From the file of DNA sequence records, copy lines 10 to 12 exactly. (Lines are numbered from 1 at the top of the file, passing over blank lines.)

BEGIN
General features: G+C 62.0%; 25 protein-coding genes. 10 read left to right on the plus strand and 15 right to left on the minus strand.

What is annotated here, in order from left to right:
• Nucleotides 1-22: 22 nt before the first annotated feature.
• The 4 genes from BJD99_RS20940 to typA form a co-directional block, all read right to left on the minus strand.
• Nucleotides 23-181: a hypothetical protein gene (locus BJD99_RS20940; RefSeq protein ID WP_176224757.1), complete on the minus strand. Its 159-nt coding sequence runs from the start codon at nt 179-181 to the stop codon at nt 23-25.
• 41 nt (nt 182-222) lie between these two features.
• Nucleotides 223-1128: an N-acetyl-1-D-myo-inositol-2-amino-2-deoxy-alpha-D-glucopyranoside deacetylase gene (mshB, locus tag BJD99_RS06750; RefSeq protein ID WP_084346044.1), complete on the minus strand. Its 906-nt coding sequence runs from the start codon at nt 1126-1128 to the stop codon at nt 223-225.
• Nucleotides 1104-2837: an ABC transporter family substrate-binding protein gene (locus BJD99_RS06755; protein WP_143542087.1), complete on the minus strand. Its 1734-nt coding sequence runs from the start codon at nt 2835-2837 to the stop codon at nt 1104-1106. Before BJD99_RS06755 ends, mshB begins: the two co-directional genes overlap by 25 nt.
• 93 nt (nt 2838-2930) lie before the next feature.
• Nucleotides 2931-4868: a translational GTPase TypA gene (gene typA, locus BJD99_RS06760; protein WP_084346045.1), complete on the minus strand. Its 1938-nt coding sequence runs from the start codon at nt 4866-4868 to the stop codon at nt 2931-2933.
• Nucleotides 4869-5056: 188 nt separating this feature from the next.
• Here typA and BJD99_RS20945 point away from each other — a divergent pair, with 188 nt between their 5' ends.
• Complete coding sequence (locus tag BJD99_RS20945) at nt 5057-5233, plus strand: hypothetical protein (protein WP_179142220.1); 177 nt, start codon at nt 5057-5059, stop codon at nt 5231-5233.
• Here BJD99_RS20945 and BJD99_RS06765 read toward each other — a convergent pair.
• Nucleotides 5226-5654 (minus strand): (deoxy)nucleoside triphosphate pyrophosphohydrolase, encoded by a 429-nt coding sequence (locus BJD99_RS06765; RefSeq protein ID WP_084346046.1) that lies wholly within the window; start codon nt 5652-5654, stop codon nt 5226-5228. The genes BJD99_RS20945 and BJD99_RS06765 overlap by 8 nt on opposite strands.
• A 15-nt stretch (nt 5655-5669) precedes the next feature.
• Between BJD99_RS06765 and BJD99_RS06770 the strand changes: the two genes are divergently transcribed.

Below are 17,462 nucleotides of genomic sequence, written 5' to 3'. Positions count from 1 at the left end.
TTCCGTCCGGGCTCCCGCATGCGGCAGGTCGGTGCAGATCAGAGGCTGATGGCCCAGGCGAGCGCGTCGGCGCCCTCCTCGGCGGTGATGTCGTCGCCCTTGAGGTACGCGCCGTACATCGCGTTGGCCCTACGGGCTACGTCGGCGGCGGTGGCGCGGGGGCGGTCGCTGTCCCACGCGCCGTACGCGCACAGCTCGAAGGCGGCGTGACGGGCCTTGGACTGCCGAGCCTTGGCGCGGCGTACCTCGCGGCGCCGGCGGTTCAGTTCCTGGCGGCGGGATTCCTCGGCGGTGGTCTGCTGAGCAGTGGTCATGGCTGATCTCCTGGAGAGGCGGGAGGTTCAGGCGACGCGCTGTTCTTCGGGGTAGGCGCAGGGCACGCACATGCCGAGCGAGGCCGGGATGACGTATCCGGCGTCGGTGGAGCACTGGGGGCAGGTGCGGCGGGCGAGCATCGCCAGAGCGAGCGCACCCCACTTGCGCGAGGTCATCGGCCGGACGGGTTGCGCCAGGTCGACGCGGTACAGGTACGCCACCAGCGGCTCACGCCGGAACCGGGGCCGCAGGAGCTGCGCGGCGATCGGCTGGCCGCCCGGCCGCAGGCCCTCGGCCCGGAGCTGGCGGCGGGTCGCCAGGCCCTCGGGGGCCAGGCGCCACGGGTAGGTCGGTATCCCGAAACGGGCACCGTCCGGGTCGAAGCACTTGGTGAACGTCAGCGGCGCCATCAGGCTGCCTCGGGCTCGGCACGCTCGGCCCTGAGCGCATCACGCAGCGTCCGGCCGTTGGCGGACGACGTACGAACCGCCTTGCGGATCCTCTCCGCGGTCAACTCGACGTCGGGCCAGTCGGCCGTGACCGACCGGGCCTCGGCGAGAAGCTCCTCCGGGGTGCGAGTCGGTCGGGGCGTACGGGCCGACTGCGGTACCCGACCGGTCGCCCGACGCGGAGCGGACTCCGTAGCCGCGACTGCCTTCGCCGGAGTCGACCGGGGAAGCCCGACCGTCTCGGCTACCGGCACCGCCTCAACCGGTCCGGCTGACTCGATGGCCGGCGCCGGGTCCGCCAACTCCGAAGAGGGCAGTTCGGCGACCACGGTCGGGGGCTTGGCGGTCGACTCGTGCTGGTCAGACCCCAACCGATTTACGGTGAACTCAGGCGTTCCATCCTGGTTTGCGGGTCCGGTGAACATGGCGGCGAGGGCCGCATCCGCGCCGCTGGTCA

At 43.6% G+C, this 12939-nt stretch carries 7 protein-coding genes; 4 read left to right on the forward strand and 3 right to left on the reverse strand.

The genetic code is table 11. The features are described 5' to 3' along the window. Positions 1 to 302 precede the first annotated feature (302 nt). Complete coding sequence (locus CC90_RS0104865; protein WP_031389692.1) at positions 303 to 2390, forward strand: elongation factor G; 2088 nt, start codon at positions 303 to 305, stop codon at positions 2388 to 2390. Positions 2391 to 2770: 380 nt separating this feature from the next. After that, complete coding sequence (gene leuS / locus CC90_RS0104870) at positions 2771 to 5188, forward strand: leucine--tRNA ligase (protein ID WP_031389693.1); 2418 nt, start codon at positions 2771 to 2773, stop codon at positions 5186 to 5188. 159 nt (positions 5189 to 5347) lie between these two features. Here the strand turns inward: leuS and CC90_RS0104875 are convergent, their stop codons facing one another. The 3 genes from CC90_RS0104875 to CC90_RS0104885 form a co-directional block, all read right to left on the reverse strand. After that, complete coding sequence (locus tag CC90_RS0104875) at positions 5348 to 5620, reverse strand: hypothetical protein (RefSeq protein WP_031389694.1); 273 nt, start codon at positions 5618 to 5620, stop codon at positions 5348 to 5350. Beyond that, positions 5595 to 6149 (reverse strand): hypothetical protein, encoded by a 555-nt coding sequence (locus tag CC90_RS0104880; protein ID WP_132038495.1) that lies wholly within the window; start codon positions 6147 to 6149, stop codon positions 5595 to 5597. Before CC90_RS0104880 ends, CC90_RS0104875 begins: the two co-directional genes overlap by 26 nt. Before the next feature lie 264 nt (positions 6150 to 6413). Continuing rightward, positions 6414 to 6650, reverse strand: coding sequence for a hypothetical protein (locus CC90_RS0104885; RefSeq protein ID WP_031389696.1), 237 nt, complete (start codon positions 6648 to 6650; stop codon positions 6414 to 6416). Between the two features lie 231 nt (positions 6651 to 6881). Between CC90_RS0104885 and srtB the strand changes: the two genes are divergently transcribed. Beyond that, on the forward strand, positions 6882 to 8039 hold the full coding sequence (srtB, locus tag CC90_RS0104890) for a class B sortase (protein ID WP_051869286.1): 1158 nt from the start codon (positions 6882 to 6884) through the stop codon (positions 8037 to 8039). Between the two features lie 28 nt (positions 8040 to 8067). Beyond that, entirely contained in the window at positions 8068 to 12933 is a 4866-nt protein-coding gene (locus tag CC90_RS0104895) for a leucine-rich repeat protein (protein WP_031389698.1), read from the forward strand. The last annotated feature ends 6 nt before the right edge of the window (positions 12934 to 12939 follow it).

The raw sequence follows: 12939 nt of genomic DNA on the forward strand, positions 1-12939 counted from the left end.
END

• Nucleotides 2931-4868: a translational GTPase TypA gene (gene typA, locus BJD99_RS06760; protein WP_084346045.1), complete on the minus strand. Its 1938-nt coding sequence runs from the start codon at nt 4866-4868 to the stop codon at nt 2931-2933.
• Nucleotides 4869-5056: 188 nt separating this feature from the next.
• Here typA and BJD99_RS20945 point away from each other — a divergent pair, with 188 nt between their 5' ends.